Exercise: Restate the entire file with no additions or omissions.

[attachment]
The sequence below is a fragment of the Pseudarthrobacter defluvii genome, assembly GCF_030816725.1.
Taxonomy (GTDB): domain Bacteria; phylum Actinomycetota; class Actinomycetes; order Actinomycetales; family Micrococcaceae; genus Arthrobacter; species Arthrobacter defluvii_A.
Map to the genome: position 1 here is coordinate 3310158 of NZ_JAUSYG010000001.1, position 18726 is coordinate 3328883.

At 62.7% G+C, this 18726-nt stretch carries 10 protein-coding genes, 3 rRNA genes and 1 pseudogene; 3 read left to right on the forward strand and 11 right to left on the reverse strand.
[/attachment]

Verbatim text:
The sequence below is a fragment of the Pseudarthrobacter defluvii genome, assembly GCF_030816725.1.
Taxonomy (GTDB): domain Bacteria; phylum Actinomycetota; class Actinomycetes; order Actinomycetales; family Micrococcaceae; genus Arthrobacter; species Arthrobacter defluvii_A.
Map to the genome: position 1 here is coordinate 3310158 of NZ_JAUSYG010000001.1, position 18726 is coordinate 3328883.

At 62.7% G+C, this 18726-nt stretch carries 10 protein-coding genes, 3 rRNA genes and 1 pseudogene; 3 read left to right on the forward strand and 11 right to left on the reverse strand.